And Where Peanut Butter Belongs in the Best Trail Snack?
The National Peanut Board estimates it takes about 540 peanuts to make a 12-ounce jar of peanut butter. This pleasing paste is made from crushed peanuts that aren't really nuts! They're technically classified as legumes, like beans, peas, and lentils. You may have thought of Georgia as the peach state, but now you are privileged to the jeopardy trivia that Georgia actually produces more peanuts than any other state, so put the peaches aside. Peanut butter was originally made for people with no teeth.
Now get out the jar and prepare to hit the trail! Is there anything quite like a mid trail snack? If you ask @sandwichandasummit, the votes would probably would say the summit snack is by far superb. But I will always argue for the mid trail snack from my experiences with family in tow.
I am pretty sure you have all experienced some sort of road trip, long or short ,it doesn’t matter, where a passenger, young or old, again it doesn’t matter, where you hear “Are we there yet?” This may be the most annoying and defeating question in any circumstance. Everyone knows the facts before the ride starts, where you are going and approximate time. So please do everyone and favor and find your inner calm and instead comment on the beautiful scenery you pass!
So I preface that as it fits in with the trails too. “Are we there yet?” That question comes up more than I am proud of, from my children’s mouth to my own internal voice and aching legs. Picture this, subject is 6 year old daughter Mack, predicate is trekking up a mountain. Mountains are all GINORMOUS at that age, no matter the elevation changes. GINORMOUS, adjective; an object both gigantic and enormous, reports 5 year old Goose, our walking dictionary. The sun is beating, we have cleared the shade of the trees and the feet begin dragging. A few paces in with feet dragging, the knuckles start to curl and swing. A few more paces in, the back arches and the head hangs. I now have a gorilla tagging along, a uniquely affectionate and compassionate gorilla, but an angry gorilla none the less.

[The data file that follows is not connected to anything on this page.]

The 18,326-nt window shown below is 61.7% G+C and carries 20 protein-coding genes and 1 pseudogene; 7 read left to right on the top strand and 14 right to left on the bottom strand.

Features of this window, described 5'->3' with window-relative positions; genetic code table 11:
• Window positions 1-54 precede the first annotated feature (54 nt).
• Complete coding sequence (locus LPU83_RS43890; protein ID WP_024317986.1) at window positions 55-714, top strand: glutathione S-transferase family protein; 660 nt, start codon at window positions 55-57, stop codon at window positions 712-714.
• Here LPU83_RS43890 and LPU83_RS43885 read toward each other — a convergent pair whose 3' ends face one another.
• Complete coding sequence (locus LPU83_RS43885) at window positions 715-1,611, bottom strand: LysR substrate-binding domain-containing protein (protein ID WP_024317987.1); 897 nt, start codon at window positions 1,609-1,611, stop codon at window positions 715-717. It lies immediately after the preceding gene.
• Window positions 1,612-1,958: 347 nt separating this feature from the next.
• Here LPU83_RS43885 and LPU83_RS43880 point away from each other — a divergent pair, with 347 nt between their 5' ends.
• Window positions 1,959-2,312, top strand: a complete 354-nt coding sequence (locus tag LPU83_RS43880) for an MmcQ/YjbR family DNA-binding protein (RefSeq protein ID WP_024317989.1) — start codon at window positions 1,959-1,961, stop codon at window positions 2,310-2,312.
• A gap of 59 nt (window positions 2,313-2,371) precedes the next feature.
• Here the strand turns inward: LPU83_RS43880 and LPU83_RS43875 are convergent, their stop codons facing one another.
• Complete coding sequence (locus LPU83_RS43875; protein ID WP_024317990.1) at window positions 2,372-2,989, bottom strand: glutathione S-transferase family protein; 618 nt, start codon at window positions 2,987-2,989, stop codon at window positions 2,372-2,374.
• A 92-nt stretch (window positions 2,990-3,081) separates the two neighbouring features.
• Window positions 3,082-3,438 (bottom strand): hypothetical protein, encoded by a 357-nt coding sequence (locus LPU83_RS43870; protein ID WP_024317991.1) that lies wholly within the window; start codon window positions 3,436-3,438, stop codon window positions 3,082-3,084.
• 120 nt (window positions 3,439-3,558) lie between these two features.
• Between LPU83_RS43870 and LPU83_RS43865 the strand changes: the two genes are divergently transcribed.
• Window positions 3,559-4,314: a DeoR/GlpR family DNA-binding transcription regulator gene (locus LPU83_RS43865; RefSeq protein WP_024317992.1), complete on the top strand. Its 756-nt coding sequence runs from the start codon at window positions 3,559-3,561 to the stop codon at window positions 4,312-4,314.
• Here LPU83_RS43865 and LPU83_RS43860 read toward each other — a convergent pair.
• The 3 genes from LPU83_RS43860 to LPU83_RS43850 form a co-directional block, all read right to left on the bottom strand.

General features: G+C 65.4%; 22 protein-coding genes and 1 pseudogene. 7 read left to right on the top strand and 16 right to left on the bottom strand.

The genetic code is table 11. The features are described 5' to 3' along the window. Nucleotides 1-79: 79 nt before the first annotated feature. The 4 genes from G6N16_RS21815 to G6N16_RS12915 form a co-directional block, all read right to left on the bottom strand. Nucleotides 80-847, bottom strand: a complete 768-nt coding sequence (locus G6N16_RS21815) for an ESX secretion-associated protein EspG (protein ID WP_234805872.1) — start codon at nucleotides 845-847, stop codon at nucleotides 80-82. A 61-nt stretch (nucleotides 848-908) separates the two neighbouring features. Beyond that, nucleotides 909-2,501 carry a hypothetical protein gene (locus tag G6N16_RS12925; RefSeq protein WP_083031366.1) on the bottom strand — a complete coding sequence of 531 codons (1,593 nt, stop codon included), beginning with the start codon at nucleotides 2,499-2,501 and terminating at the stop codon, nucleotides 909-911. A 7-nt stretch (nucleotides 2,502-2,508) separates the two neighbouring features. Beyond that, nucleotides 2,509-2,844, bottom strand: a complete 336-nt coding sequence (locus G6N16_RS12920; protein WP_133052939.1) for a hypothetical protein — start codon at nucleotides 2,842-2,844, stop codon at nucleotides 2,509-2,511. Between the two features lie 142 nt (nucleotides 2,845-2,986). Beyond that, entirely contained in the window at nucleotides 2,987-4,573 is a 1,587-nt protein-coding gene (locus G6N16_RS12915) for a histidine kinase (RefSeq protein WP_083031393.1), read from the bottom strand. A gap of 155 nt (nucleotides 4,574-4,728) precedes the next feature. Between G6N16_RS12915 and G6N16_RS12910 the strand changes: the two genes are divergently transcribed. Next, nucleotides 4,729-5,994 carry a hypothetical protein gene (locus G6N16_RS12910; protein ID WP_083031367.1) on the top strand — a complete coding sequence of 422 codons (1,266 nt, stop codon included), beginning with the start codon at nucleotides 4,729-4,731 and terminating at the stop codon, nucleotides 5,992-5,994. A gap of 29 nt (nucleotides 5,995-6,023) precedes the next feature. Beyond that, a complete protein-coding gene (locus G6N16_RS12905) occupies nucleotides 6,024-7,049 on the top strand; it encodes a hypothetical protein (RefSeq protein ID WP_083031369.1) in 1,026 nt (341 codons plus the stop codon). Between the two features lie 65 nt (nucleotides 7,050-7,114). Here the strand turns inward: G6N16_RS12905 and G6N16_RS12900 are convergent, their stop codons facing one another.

Hanger has kicked in, that monstrous mix of hunger and anger. When your blood sugar falls, the hormones cortisol and epinephrine are released in an attempt to raise it back to normal. But those hormones also happen to lead to irritability. Our body's defense mechanism to get food ASAP is in gear and it tends to trigger our mouths with regrettable words.
So, to prevent this downfall we all experience, back to what you were wondering, what is the best trail snack? IT’S PEANUT BUTTER JELLY TIME!
A snack should contain a blend of carbs, proteins and fats. Jelly provides simple sugars and raise serotonin levels to give your blood sugar a quick boost. Whole-grain bread is full of simple and complex carbohydrates and high in fiber. Your body processes these carbs at different rates to keep you going while the fiber keeps your stomach full. Proteins and fats in the peanut butter are digested more slowly to give you staying power and keep you feeling full for longer.
Features of the PB&J are simple but required on the trail. It’s portable, weight and dimensions will not effect your pack. It’s durable and can handle abuse. A squished PB&J is still highly pleasant to taste. A pro snacker tip, a thin layer of peanut butter on each piece of bread with jelly in the middle. It’s customizability, in America, your choices of peanut butters and jelly are endless. Crunchy or creamy? Jelly, Jam, or Preserves? And if you dare, Goober from a single jar. And lastly, it’s handhold allows on the go eats without the failure of a dropped lunch.
So thank you historical grannies for figuring out how to preserve sweet delicious seasonal fruit into a jar to enjoy all year long. Thank you George Washington Carver for your perseverance and passion in plants to provide the south with the knowledge of soil enriching peanuts! And to end my gratitude with a thank you to our young friend, sliced bread.
As always, while indulging on your trail side snacks: Play. Protect. Preserve.
Follow Leave No Trace Principle 1: Plan Ahead and Prepare. Plan ahead for the ravenous pit in your stomach and prepare for the avoidable hangry feeling! Most food can be removed from its commercial packing and placed in sealable bags before packing your backpacks. Sealable bags secure food and reduce bulk and garbage. Empty bags can be placed inside each other and packed out for reuse at home. This method can reduce the amount of garbage your group must pack out at the end of the trip and eliminate the undesirable need of stashing or burying unwanted trash.